Listed in: English, as ENGL-392
Christopher A. Grobe (Section 01)
When someone says that a politician is being “theatrical” or that a protestor is following a “script,” it is rarely meant as a compliment‒but why? The implication is that true politics is never theatrical, never scripted, never performed, never entangled with spectacle. Put so baldly, this claim is pretty hard to believe. If, instead, we take for granted that all politics is performed, we are left with several unanswered questions. What would an eye trained on performance (theater, dance, film, comedy, spoken word, etc.) see in our politics that someone else would not? Are there distinct performance traditions in politics, as there are in the performing arts? How do activists and office-holders enter these traditions, learn their ways, and apply them in everyday settings? How are citizens expected (or trained) to engage with this performance of politics‒either as spectators or co-performers? What are the key genres of political performance, and what should every citizen know about them? This class will teach you to see these as researchable questions‒and as part of an ongoing scholarly conversation in fields ranging from performance studies, art history, and media studies to sociology, anthropology, political theory, and history. Through reading and discussion, students will learn to think in interdisciplinary terms about politics, making connections across fields and methodologies. They will also study representations of political action and debate in film, television, and theater in order to uncover whatever lessons performing artists can teach us about contemporary political life.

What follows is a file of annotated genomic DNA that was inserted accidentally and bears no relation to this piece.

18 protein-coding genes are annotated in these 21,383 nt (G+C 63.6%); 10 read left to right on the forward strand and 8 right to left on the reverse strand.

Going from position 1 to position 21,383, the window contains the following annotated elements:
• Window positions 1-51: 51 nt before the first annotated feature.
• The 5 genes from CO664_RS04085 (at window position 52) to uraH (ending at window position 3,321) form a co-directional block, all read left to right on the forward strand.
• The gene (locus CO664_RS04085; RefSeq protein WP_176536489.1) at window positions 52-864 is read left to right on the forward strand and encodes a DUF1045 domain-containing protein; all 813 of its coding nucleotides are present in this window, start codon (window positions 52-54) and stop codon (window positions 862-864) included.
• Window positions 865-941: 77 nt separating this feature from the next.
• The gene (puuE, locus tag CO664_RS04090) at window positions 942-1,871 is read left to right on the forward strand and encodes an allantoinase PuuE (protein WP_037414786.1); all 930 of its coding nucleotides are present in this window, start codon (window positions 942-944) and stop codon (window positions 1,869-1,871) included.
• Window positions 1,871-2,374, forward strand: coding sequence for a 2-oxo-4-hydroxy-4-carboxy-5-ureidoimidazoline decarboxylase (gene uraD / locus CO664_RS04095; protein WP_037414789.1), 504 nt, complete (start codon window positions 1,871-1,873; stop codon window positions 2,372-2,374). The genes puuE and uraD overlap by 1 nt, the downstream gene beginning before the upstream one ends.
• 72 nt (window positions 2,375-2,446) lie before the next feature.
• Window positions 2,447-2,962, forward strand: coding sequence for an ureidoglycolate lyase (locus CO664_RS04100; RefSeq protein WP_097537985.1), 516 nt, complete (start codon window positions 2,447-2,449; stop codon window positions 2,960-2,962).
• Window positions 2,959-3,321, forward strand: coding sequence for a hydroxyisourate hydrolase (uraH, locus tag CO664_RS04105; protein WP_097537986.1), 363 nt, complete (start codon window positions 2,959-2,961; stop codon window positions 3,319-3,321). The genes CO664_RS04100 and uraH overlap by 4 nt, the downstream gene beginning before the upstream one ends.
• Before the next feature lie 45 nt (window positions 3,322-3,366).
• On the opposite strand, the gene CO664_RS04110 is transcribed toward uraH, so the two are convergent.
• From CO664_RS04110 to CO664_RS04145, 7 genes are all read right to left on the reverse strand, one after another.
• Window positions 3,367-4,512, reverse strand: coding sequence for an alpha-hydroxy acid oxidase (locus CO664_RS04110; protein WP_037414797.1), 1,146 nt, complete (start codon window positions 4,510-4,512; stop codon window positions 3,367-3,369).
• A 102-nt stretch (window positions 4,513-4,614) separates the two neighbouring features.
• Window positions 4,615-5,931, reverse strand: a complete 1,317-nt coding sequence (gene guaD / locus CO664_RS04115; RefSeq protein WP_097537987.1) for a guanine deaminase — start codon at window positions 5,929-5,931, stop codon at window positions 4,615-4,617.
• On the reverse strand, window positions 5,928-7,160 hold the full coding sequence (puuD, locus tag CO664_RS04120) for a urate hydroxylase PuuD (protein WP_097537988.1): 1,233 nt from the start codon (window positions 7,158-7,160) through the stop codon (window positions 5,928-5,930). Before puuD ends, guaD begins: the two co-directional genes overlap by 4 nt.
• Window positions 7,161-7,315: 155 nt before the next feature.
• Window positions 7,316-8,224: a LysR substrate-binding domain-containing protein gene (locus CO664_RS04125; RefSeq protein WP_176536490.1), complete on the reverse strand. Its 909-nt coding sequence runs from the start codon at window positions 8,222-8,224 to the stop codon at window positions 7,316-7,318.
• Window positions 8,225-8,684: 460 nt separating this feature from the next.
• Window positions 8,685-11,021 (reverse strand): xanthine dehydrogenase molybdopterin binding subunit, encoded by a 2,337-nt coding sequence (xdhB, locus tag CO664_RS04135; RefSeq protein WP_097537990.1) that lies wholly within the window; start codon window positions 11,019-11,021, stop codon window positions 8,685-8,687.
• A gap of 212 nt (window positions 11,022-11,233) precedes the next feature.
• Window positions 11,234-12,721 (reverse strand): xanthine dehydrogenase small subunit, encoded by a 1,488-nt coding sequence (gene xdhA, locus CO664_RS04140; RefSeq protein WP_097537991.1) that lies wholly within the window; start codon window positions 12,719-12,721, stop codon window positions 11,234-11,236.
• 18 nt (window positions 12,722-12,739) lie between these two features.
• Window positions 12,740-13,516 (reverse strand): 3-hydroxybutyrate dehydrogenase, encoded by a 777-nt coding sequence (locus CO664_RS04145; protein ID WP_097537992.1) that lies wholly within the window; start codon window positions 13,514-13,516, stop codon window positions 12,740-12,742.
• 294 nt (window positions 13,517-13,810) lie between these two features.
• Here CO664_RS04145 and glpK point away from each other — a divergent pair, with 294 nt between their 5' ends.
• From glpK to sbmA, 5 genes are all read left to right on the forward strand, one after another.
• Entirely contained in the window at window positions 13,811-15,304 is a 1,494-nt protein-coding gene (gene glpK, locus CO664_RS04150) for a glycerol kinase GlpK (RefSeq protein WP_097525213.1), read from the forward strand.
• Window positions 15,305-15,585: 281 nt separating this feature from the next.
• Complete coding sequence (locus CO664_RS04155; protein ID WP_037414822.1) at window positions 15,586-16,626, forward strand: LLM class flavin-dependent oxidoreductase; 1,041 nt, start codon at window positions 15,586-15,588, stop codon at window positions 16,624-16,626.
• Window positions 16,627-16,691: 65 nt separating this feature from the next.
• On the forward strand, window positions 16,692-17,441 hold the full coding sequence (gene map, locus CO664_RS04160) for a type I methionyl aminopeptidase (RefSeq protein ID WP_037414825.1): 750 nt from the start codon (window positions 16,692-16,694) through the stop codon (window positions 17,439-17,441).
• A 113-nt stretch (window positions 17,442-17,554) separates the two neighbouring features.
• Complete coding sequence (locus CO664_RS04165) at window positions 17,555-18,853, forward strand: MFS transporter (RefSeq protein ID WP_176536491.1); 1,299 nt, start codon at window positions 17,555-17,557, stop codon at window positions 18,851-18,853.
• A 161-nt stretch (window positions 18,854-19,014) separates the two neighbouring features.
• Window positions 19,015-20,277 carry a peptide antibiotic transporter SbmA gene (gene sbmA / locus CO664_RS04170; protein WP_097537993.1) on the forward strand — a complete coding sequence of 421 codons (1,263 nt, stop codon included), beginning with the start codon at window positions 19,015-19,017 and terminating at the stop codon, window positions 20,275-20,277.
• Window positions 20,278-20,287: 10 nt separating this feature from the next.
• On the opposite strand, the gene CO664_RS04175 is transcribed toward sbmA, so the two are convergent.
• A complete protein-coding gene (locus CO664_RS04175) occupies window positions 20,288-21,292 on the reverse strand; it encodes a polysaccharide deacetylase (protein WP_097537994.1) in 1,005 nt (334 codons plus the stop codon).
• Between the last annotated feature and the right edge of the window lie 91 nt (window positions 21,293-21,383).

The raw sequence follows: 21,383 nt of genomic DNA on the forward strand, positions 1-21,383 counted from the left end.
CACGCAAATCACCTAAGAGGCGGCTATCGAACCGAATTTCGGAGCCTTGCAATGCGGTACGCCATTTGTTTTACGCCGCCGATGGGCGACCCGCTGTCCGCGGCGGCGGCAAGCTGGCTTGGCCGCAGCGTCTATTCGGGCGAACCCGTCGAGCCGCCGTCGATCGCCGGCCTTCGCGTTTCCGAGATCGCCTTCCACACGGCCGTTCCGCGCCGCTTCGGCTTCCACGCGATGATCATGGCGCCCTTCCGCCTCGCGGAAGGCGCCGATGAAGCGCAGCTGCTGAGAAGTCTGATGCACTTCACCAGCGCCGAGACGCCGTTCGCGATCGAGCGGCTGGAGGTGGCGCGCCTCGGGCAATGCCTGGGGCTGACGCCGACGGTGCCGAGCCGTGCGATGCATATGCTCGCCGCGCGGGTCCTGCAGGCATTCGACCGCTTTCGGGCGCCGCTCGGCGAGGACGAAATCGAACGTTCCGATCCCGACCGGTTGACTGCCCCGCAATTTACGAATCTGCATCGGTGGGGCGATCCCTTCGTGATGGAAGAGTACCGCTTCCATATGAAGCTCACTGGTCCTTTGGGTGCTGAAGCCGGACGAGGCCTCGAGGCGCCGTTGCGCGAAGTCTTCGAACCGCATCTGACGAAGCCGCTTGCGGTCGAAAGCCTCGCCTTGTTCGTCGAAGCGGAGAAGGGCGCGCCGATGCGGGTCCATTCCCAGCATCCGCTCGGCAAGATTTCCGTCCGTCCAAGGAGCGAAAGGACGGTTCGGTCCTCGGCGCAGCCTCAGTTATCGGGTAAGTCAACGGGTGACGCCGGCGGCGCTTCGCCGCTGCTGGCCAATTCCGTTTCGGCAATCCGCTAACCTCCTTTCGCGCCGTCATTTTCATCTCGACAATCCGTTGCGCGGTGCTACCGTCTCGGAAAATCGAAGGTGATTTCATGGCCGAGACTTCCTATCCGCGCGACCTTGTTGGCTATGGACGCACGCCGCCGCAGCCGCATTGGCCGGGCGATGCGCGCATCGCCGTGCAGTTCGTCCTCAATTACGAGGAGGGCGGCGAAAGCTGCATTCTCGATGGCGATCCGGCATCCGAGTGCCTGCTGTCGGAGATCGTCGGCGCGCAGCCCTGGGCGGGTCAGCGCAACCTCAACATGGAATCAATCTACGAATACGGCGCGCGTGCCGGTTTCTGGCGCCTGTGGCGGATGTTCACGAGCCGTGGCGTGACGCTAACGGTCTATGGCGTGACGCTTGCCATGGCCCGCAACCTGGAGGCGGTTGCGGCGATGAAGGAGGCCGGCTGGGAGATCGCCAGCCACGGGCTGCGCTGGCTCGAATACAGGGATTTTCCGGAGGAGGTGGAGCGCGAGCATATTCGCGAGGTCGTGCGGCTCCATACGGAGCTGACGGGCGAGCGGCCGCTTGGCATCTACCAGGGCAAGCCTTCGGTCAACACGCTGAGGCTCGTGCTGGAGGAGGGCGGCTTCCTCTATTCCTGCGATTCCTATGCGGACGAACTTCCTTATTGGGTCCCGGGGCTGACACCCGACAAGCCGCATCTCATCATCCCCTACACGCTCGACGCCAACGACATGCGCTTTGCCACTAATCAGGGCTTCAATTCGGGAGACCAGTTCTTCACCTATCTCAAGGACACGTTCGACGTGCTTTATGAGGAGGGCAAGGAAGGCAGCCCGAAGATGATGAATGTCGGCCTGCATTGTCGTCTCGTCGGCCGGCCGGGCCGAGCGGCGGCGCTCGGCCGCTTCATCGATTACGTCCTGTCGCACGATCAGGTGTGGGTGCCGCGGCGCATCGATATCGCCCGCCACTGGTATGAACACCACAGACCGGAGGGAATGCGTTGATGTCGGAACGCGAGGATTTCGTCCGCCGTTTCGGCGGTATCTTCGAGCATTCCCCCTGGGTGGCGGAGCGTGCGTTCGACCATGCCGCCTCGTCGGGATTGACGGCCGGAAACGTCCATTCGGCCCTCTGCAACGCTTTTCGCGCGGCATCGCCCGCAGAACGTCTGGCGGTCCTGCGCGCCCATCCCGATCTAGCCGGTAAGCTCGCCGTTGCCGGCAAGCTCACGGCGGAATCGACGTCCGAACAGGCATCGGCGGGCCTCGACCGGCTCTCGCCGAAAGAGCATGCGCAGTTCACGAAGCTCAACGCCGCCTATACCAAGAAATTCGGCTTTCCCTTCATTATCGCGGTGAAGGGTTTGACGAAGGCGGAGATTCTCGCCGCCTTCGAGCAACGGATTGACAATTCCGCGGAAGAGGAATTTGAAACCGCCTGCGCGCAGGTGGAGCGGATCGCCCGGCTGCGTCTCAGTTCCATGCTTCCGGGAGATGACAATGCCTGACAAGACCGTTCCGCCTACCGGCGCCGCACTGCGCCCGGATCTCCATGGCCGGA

This year, the course will be offered as an intensive four-week course in January. Our goal will be to apply these ideas to recent events (i.e., the 2020 election) and ongoing spectacles (e.g., the presidential inauguration on January 20th). We will do so first in small-group discussions, familiarizing ourselves with relevant theories and bodies of knowledge. Then, we will collaborate on creating a website (or other medium TBD) conveying that knowledge to others.
Limited to 30 students. January. Professor Grobe.